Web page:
How often should I brush my pet’s teeth? Is once or twice a week enough?

    Every little bit helps and the more you brush your pet’s teeth the better but consider this, plaque hardens into tartar in 24-36 hours. Daily brushing is the best way to help prevent dental disease from developing and to prolong the interval between regular dental cleanings.

    Okay, but who has the time to brush their pet’s teeth everyday? Brushing your pet’s teeth doesn’t need to be as time consuming as brushing your own teeth. You only need to focus on brushing the outside of your pet’s teeth.
    The insides of their teeth accumulate tartar at a much slower rate than the outside of their teeth as a result of the action of the upper teeth moving against the outside of the lower teeth and the action of the tongue moving against the insides of the teeth. To brush your pet’s teeth effectively, you need only hold their mouth closed and lift their lip on one side, put the brush against the molars at the back of the mouth and brush in circles to the front of the mouth. Then switch and do the same thing on the other side. The whole process should take about 15 seconds.
    That’s 90 minutes a year to give your pet a happier, healthier, longer life!

    If you’re still on the fence about this whole brushing thing, consider
    this: the cost of a dental procedure can range between a few hundred dollars and several thousand dollars, depending on the rates of the veterinary clinics in your area and the amount of oral surgery (extractions, etc) that your pet requires. Let’s pretend, for the sake of argument, that every time your pet has a dental procedure, it costs $500 and your pet has a dental procedure yearly (some pets, just like people, need to see the dentist more frequently, some less frequently). Now, let’s estimate that brushing your pet’s teeth daily will extend the interval between dental procedures to a year and a half. That reduces the cost of dental procedures from $500/year to $333.33/year… a savings of $166.67/year. That’s $166.67 for approximately 90 minutes of work. These numbers are very rough estimates and are on the low end of the spectrum, but you get the idea. Some people need to see the dentist every 6 months despite daily brushing and some people do fine for years. The same goes for our pets. My own dog goes about 3 years after a dental cleaning before I notice any ‘dog breath.’ In fact, people that meet my dog often comment, “Wow, her breath doesn’t smell at all.”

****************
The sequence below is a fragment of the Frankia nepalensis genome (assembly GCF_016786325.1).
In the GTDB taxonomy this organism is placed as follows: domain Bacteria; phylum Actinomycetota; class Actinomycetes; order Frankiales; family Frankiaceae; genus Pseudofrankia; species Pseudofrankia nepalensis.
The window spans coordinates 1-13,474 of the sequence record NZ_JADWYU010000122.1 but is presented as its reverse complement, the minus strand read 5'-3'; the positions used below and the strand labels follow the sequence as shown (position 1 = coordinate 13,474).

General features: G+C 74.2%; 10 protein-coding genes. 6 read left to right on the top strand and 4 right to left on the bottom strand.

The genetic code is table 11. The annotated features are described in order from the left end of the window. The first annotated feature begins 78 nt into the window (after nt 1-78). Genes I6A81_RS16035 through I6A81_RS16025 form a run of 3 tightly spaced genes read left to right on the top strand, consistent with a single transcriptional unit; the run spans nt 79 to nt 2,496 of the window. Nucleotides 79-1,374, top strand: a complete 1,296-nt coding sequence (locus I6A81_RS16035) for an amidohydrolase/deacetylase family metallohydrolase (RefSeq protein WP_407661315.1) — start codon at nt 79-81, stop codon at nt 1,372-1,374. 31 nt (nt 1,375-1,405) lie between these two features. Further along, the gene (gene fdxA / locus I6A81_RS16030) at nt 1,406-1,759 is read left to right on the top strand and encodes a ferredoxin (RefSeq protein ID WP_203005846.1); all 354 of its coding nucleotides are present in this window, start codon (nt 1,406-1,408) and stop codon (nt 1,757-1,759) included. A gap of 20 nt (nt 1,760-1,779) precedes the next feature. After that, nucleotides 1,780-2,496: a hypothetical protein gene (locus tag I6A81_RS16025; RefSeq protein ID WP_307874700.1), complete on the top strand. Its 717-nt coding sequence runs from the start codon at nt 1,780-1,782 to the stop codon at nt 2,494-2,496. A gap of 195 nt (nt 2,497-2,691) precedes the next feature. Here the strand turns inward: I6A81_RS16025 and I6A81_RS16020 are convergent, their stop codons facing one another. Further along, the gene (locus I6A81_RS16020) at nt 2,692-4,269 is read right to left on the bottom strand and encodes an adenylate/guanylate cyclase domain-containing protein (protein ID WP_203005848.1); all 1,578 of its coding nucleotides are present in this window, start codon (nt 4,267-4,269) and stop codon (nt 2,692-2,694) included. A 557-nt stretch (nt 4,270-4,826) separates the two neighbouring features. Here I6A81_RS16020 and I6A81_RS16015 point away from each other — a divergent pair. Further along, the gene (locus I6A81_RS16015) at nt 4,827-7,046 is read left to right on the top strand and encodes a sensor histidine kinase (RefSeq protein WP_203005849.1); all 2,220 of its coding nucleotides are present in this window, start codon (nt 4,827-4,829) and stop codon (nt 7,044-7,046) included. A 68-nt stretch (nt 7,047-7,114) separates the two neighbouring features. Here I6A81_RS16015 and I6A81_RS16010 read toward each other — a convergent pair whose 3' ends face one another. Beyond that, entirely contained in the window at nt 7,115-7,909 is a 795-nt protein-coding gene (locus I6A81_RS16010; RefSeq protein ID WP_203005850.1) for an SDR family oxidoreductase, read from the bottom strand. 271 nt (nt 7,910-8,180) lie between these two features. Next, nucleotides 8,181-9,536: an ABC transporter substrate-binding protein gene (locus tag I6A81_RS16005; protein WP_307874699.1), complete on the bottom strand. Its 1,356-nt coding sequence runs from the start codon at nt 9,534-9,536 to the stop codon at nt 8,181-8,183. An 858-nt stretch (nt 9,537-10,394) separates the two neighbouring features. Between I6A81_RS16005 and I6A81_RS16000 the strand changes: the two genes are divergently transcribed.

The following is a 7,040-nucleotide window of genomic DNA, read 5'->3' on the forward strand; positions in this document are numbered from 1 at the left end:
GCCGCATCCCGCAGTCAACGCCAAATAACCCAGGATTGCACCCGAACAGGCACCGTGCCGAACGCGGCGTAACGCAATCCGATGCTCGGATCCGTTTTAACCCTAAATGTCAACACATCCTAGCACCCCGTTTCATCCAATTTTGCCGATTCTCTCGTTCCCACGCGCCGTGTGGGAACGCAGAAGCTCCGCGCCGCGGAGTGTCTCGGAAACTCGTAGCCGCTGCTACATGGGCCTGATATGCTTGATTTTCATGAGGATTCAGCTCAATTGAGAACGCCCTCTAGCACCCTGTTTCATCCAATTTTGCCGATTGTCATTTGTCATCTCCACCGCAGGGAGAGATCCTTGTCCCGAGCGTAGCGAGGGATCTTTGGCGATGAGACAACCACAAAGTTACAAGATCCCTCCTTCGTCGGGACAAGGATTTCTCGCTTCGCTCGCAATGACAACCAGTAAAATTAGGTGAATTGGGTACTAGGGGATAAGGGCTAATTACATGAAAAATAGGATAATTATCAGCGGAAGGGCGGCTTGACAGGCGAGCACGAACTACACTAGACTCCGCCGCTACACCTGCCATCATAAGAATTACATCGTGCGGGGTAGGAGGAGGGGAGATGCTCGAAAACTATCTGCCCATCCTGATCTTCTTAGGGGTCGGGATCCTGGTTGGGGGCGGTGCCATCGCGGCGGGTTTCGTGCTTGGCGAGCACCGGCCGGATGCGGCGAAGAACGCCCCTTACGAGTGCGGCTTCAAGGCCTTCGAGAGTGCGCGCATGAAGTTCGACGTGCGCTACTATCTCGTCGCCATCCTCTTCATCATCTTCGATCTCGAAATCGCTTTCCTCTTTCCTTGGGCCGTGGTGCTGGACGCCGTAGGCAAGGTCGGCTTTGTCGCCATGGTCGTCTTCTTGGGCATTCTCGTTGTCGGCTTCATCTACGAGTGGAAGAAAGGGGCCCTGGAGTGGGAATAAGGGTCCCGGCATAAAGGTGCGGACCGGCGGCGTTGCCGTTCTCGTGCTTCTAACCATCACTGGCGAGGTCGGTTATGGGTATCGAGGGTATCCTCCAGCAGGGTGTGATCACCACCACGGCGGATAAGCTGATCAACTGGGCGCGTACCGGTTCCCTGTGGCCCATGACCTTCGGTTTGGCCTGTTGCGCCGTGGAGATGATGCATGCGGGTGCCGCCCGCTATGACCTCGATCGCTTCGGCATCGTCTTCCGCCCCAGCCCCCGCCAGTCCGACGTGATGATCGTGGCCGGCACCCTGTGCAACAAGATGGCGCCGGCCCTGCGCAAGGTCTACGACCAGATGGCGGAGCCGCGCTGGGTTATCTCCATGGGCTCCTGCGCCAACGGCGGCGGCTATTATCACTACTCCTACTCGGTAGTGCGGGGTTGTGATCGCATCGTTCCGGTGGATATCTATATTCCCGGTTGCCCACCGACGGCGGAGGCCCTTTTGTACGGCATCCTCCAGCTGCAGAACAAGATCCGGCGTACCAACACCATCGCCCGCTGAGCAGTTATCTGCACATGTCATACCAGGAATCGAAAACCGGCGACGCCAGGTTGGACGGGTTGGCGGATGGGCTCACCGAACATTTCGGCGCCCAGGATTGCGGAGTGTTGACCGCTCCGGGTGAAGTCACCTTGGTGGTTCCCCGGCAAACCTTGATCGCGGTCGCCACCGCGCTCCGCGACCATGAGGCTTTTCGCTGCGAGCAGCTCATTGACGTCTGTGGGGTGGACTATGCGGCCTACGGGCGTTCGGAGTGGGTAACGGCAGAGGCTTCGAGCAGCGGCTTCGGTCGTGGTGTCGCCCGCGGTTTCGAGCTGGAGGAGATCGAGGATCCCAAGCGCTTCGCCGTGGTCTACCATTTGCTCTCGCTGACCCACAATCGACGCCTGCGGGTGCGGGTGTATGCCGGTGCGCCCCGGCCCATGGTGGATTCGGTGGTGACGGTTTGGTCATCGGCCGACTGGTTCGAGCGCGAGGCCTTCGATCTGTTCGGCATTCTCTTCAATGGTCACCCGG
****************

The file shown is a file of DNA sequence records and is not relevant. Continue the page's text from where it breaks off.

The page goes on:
One more benefit that can’t be ignored – less frequent anesthesia.
    Although anesthesia is far less risky than it once was and the risk of complications is low, reducing the number of times a pet has to go under anesthesia is a nice benefit. This is of particular value for pets with diseases that put them at higher risk for anesthesia, such as heart conditions, kidney disease and liver disease.

    What about anesthesia-free dentistry? This is a topic that deserves its own focus, but the bottom line is this: more than 50% of a tooth is below the gum line and anesthesia-free dentistry can only address part of what is above the gum line, leaving significant dental disease unaddressed.
    Anesthesia-free dentistry is cosmetic only, with no real health benefit.
    For more information on anesthesia-free dentistry (also called non-professional dental scaling) refer to the following website:
    http://www.avdc.org/dentalscaling.html

    What can I do today to start taking care of my pet’s oral health?
    Call your veterinarian and schedule a consult for a dental procedure. If your pet already has significant dental disease, brushing now will cause pain and may make your pet averse to brushing. Have a dental procedure performed by your veterinarian before you start brushing your pet’s teeth so that you are starting with a clean slate.

    Renee Hartshorn, DVM

    Why Wont My Cat Use the Litterbox?

          Cats can urinate outside the litterbox for many reasons… a frustratingly large number of reasons. Some cats will posture to urinate in a normal way then will typically “bury” the urine spot afterwards. If this is on your floor, then they are probably just making the burying motion with their paws around the spot, but are not actually burying anything. The alternative to this would be marking or spraying, and they are doing just that, “marking” what belongs to them. When cats do this they typically have backed themselves up against a wall and spray urine on it while they are standing and their tail is straight up. This is most common in intact male cats, but neutered males and females will do it also. The very basic reason that cats will do each of these (with the exception of the intact male) is the same: the cat is displeased about something and is feeling stressed out. Remember dogs have owners, but cats have staff. And cats generally let you know when something is not to their liking.